Bringing Along The Best: Maya Studenmund-Simmons Has The Green Thumb for OTTBs
Written by 4Equestrians LLC on September 4, 2017
Those who know Maya Studenmund-Simmons know that she’s no stranger to the world of upper-level Eventing. Simmons, an Advanced level Eventer, says she’s found her once-in-a-lifetime partner in Archie Rocks, who was recently syndicated in an effort to support taking him Advanced. While she’s highly dedicated to continuing the progression of her professional riding career with Archie Rocks, Simmons is also focusing on her newest venture of expanding her business in horse sales.
How OTTBs’ Stole Her Heart
Simmon’s business, Crown Sport Horses, is known for producing talented OTTB (off-the-track-thoroughbred) Eventing prospects, and has found notable success in the realm of “flipping” horses. When asked if her experience training and repurposing Thoroughbreds has been challenging due to their reputation for being high-strung off the track, Simmons shakes her head.
“I’ve found just the opposite. I’ve had such great experiences bringing along these horses from the track, and they’re incredible,” Simmons says. “They have the best attitudes, love to work, and are really trainable. They’re also generally really quiet…a lot of times I have to use spurs!”
Through the years, Simmons has developed a passion for OTTBs’, and credits their huge hearts and willingness to please. “Archie Rocks is proof of just how awesome these horses can be…he honestly has the best brain and best temperament I’ve ever found in a horse. He tries his heart out every single day. I’ve never had a bad ride on him.”
Focusing on Horse Sales
Several years ago, Simmons took a hiatus from competing to recover from an injury, as well as start a family and become a mom to twins. During that time, she focused on growing Crown Sport Horses, and developing its reputation for delivering quality OTTB Eventing prospects.
Simmons is now looking to bring on new partners interested in the horse sale business. She hopes that collaborating with partners will help continue to grow her business, and expand the ability to find good prospects. “It will also give me the flexibility to spend more time with my kids, and continue competing Archie and bring him up the levels,” she says.
Simmons typically finds prospects in the $3,000-$5,000 range, and is able to sell them for $15,000-$25,000 in less than a year. Retraining typically takes around 9 months before she feels the horse is ready to find their next home. “It really just depends on the horse, and making sure they’re prepared for their new career.”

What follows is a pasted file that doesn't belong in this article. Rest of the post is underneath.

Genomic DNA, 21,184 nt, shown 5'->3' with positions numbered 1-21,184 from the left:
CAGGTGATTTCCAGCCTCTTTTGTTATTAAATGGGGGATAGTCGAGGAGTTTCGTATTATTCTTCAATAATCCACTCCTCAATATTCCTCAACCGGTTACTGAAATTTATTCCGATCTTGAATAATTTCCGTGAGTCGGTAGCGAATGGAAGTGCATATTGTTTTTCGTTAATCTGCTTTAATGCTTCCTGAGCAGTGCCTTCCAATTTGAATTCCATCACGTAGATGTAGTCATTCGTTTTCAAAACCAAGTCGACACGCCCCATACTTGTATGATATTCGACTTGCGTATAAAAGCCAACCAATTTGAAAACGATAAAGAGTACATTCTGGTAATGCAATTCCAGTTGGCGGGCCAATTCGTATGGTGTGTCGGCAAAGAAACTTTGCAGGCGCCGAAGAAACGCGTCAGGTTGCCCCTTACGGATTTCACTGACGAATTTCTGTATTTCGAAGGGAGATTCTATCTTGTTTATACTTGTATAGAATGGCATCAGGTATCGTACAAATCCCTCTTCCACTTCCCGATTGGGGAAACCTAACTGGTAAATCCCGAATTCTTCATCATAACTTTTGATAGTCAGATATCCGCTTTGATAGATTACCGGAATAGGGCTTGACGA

A great recent success for Simmons was an OTTB who sat in a pasture for 4 years, and had no retraining. In just 6 months, he was able to go Beginner Novice, and was then sold for $20,000 to Will Faudree as an upper-level prospect. Simmons says, “I thought it was pretty cool, that the horse was able to completely transform in that short amount of time. He’s got a bright future now.”
What To Look For in Prospects
Simmons doesn’t hesitate to rank a thorough vetting process as number one on the list of importance when considering a prospect. “Understanding the process, finding a vet you trust, and becoming familiar with what to look for is huge. It’s for sure a big part of selecting a good horse, and knowing what type of work they’ll be capable of doing.”
A thorough vetting process can help reveal if a horse would be sound enough to be an upper-level prospect, or potentially need to remain a lower-level riding horse due to existing or previous injuries. The vetting process also can help point out any conformation issues as well.
One of the other most important things to consider when searching for a new prospect to retrain is their mind and overall demeanor. Simmons says that a horse who is a 7 or 8 on the temperament scale is usually that same temperament even after full retraining, and it’s often just the personality of the horse. “While the majority of the horses I’ve worked with are very quiet and have a great work ethic, it’s really important to evaluate the horse’s personality when considering to purchase with the intent to resell.”